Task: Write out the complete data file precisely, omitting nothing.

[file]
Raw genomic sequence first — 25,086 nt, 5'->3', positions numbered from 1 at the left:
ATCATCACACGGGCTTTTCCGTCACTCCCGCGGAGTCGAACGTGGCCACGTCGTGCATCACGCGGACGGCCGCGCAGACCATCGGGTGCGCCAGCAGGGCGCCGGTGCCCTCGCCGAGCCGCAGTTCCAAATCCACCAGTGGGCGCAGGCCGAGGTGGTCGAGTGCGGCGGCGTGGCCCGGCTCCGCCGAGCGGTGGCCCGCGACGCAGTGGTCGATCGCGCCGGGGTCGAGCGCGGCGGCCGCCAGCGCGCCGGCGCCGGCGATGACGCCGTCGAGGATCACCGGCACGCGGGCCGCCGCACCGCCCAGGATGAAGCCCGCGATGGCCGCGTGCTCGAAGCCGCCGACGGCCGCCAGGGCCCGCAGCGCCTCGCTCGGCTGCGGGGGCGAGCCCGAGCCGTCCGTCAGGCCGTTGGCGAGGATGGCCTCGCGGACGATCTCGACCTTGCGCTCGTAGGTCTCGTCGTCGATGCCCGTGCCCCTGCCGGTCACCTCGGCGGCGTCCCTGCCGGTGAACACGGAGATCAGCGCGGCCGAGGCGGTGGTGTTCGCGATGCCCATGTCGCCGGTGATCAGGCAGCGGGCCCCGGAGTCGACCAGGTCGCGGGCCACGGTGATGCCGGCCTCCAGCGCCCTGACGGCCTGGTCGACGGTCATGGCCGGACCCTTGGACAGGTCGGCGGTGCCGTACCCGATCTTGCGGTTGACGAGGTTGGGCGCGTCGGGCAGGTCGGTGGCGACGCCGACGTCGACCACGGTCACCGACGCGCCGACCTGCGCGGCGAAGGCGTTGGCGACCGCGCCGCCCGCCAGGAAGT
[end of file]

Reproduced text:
Raw genomic sequence first — 25,086 nt, 5'->3', positions numbered from 1 at the left:
ATCATCACACGGGCTTTTCCGTCACTCCCGCGGAGTCGAACGTGGCCACGTCGTGCATCACGCGGACGGCCGCGCAGACCATCGGGTGCGCCAGCAGGGCGCCGGTGCCCTCGCCGAGCCGCAGTTCCAAATCCACCAGTGGGCGCAGGCCGAGGTGGTCGAGTGCGGCGGCGTGGCCCGGCTCCGCCGAGCGGTGGCCCGCGACGCAGTGGTCGATCGCGCCGGGGTCGAGCGCGGCGGCCGCCAGCGCGCCGGCGCCGGCGATGACGCCGTCGAGGATCACCGGCACGCGGGCCGCCGCACCGCCCAGGATGAAGCCCGCGATGGCCGCGTGCTCGAAGCCGCCGACGGCCGCCAGGGCCCGCAGCGCCTCGCTCGGCTGCGGGGGCGAGCCCGAGCCGTCCGTCAGGCCGTTGGCGAGGATGGCCTCGCGGACGATCTCGACCTTGCGCTCGTAGGTCTCGTCGTCGATGCCCGTGCCCCTGCCGGTCACCTCGGCGGCGTCCCTGCCGGTGAACACGGAGATCAGCGCGGCCGAGGCGGTGGTGTTCGCGATGCCCATGTCGCCGGTGATCAGGCAGCGGGCCCCGGAGTCGACCAGGTCGCGGGCCACGGTGATGCCGGCCTCCAGCGCCCTGACGGCCTGGTCGACGGTCATGGCCGGACCCTTGGACAGGTCGGCGGTGCCGTACCCGATCTTGCGGTTGACGAGGTTGGGCGCGTCGGGCAGGTCGGTGGCGACGCCGACGTCGACCACGGTCACCGACGCGCCGACCTGCGCGGCGAAGGCGTTGGCGACCGCGCCGCCCGCCAGGAAGT